Sunday, July 11, 2010
What Am I Reading?
I'm in the middle of reading Marjorie Kinnan Rawlings’ 1939, THE YEARLING, winner of the 1939 Pulitzer Prize in fiction—and deservedly so. Believe it or not, I’ve never read it before, but having grown up in Florida, it was one of those books you heard about all the time because the story takes place in Gainesville, right down the road from where I grew up. Having grown up in a pretty poor rural environment, below the middle class mark, in the 70s and 80s it’s been easy to identify with the young protagonist, Jody, as he comes of age with his father, Penny Baxter, and his mother, Ory, in the middle of the scrub brush wilderness of Florida’s outback. It’s truly a beautifully written tale, full of imagery that sticks with you. Or maybe it sticks with me because it’s the sort of natural beauty I grew up around. Cookville was very much like Baxter Island, surrounded by hunger and desperation for life. Some of the harsh lessons Jody must learn about the mythical adults in his life are the very same lessons I had to also learn in some rather cruel ways.
The forest in the book is like another character in the cast, much like how I viewed the woods that surrounded our home. We lived in a ratty old single wide trailer in the middle of all these towering pines and oaks. Animals were everywhere. Wild cats, like panthers and bobcats, roamed the woods in the night. There were even a few bear still loose in the forest, but they eventually moved deeper into the woods as more and more people began to move into the area. There were deer, possums, skunks, armadillos; there were more dangerous animals around as well. Rattlers, poisonous spiders and frogs; nasty tempered wasps and bees. When I was a kid, the very air was alive with sounds, night and day. It was when the forest went quiet that we all knew to look out for the Kittywampus.
But that's another story for another time...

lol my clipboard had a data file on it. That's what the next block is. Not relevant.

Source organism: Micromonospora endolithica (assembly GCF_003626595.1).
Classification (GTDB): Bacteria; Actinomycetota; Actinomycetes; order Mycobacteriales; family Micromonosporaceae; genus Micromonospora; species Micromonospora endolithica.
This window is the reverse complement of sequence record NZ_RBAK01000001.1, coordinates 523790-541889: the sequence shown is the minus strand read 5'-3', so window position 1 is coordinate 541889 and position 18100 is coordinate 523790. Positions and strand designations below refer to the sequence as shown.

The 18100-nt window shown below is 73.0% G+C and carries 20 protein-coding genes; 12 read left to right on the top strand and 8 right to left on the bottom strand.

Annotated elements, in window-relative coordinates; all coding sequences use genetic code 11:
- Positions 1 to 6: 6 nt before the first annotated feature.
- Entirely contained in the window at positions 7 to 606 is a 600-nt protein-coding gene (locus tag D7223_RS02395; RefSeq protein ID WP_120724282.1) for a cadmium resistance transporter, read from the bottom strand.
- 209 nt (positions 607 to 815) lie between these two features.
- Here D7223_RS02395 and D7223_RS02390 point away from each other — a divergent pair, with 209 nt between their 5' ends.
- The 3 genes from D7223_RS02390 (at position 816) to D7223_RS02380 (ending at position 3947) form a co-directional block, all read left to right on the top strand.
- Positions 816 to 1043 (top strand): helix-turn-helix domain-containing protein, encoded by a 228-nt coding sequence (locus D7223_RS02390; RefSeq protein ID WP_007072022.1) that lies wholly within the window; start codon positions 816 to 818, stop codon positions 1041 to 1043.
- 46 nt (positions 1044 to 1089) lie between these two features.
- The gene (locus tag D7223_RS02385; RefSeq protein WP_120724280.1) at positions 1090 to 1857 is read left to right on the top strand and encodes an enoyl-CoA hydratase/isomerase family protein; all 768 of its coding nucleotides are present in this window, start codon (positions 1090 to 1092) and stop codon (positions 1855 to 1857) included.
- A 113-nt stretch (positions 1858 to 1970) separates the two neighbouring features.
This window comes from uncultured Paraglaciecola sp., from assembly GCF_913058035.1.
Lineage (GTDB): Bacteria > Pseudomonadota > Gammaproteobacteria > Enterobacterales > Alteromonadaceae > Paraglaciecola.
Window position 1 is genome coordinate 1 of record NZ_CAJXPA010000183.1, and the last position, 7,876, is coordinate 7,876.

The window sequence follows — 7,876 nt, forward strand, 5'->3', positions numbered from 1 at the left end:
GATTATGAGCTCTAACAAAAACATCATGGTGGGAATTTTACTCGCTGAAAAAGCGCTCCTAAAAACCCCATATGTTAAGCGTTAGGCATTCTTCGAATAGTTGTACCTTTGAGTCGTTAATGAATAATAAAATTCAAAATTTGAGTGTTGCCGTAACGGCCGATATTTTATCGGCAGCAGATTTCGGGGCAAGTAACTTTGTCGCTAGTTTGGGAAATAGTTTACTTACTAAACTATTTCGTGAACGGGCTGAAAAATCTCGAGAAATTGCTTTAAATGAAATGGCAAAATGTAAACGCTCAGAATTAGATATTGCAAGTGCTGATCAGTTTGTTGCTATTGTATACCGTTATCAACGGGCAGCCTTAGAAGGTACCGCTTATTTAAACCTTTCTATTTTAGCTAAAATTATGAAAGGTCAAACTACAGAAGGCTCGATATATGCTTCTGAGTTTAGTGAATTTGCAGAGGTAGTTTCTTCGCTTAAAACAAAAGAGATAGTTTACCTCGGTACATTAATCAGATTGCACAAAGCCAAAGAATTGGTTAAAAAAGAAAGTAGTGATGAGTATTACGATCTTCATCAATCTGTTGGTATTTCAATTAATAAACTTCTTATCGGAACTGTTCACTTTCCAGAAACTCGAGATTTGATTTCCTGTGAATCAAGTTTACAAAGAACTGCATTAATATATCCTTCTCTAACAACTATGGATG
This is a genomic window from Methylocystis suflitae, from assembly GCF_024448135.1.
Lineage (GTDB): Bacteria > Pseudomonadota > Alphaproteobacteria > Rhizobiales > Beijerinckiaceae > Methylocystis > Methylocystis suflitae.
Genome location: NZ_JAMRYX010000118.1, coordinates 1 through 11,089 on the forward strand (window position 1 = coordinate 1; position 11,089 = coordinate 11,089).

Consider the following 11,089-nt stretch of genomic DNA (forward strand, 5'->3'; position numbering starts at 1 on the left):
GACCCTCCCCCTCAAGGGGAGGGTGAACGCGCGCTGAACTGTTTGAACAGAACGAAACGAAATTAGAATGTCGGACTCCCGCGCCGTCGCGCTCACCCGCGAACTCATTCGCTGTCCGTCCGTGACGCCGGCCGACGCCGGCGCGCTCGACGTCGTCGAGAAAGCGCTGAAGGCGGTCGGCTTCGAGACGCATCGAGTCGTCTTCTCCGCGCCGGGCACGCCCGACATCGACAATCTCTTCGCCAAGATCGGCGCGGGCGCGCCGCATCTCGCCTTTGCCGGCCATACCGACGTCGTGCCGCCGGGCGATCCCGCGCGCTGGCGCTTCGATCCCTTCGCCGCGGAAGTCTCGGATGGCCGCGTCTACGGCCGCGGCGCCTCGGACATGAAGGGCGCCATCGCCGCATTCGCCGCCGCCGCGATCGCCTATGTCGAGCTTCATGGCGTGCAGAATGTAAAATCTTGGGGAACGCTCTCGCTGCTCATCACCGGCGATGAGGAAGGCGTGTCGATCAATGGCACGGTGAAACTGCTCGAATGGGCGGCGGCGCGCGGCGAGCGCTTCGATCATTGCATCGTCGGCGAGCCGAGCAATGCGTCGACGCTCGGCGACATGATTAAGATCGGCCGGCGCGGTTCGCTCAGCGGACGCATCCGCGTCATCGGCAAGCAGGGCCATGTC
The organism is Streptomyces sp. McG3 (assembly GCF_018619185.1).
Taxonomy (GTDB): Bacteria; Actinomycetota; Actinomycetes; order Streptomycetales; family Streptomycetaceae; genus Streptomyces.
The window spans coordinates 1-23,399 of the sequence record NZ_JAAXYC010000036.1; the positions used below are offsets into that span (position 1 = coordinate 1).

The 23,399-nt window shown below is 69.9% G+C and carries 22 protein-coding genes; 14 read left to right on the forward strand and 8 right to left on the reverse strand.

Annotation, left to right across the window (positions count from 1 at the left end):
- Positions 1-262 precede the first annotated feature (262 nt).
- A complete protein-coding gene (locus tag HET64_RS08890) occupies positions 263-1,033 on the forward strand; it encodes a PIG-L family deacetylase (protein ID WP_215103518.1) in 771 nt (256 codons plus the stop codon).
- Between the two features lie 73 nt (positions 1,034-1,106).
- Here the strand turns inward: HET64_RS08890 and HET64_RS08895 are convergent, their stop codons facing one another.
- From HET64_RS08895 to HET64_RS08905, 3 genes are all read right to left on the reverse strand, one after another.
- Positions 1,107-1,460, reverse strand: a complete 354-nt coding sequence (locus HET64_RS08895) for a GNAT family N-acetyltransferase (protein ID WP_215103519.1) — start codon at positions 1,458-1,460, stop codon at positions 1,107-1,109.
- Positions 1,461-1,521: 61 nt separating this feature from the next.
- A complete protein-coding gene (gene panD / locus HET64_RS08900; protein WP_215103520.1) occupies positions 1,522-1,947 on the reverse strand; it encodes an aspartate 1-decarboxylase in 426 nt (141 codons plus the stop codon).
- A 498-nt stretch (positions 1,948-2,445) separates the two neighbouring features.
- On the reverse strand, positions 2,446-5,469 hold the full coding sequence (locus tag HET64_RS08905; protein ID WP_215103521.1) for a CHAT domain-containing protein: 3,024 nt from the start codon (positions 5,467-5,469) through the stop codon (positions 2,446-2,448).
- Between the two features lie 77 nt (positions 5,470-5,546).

Down back of our home, there was a small creek. It ran for quite a ways through the woods, a couple of miles or so, until it joined the larger creek. That water ran straight on into the St. Johns River, one of the few rivers in Florida to run North.
It seems to me that there was never a day that we didn't see the river. It was so deeply entrenched in our lives. My daddy, his daddy before him, and his daddy before him as well, all made their living for a time on that river out back of our home.
We had many winter days when the fires burned high, redolent pine smoke spiraled into the into the crisp blue air, and in a pot over the flames cooked blue crab, shrimp, smoked mullet and squirrel. Sometimes there was venison to be had. Occasionally, there was wild duck or pheasant. And there were many times that, if we hadn't had the land to live off of, we would not have eaten at all.
Hard times seemed to be everywhere I looked as a child. Most of my daddy's family lived around us within a half mile or less. They weren't much better off than us. Some of them were much worse. The 70s weren't easy on a lot of people in that area. There was a lot of poor people in my life. I took it for granted that anyone I knew was as poor as we were.
But growing up in a home where I wasn't handed everything when I wanted it made me a better person. I learned the value of working for what you wanted. I've seen firsthand what happens when kids are given all they want without having to work for it; I'm glad I was poor. It gave me a greater appreciation for a dollar.
I'm almost done with this great read, and I’m sure to return to it again and again, now that I’ve been lucky enough to discover it.